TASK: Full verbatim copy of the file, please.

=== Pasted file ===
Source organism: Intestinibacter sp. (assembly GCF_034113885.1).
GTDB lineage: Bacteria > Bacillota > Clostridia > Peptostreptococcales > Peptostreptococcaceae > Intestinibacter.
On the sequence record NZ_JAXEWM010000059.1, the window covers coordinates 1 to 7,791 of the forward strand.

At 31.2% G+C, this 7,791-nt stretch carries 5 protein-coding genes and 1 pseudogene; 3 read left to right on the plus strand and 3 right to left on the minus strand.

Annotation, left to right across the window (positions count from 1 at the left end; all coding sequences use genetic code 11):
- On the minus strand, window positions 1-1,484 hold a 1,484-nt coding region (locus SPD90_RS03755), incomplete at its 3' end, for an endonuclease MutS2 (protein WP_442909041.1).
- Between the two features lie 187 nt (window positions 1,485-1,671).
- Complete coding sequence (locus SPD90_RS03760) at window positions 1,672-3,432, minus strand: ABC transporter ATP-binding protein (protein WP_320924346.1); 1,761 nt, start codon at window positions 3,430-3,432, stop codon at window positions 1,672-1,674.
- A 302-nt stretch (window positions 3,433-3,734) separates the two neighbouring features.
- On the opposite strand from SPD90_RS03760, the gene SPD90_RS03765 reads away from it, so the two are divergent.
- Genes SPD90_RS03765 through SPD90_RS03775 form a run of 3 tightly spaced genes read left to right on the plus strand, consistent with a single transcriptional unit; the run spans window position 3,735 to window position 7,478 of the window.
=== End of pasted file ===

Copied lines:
Source organism: Intestinibacter sp. (assembly GCF_034113885.1).
GTDB lineage: Bacteria > Bacillota > Clostridia > Peptostreptococcales > Peptostreptococcaceae > Intestinibacter.
On the sequence record NZ_JAXEWM010000059.1, the window covers coordinates 1 to 7,791 of the forward strand.

At 31.2% G+C, this 7,791-nt stretch carries 5 protein-coding genes and 1 pseudogene; 3 read left to right on the plus strand and 3 right to left on the minus strand.

Annotation, left to right across the window (positions count from 1 at the left end; all coding sequences use genetic code 11):
- On the minus strand, window positions 1-1,484 hold a 1,484-nt coding region (locus SPD90_RS03755), incomplete at its 3' end, for an endonuclease MutS2 (protein WP_442909041.1).
- Between the two features lie 187 nt (window positions 1,485-1,671).
- Complete coding sequence (locus SPD90_RS03760) at window positions 1,672-3,432, minus strand: ABC transporter ATP-binding protein (protein WP_320924346.1); 1,761 nt, start codon at window positions 3,430-3,432, stop codon at window positions 1,672-1,674.
- A 302-nt stretch (window positions 3,433-3,734) separates the two neighbouring features.
- On the opposite strand from SPD90_RS03760, the gene SPD90_RS03765 reads away from it, so the two are divergent.
- Genes SPD90_RS03765 through SPD90_RS03775 form a run of 3 tightly spaced genes read left to right on the plus strand, consistent with a single transcriptional unit; the run spans window position 3,735 to window position 7,478 of the window.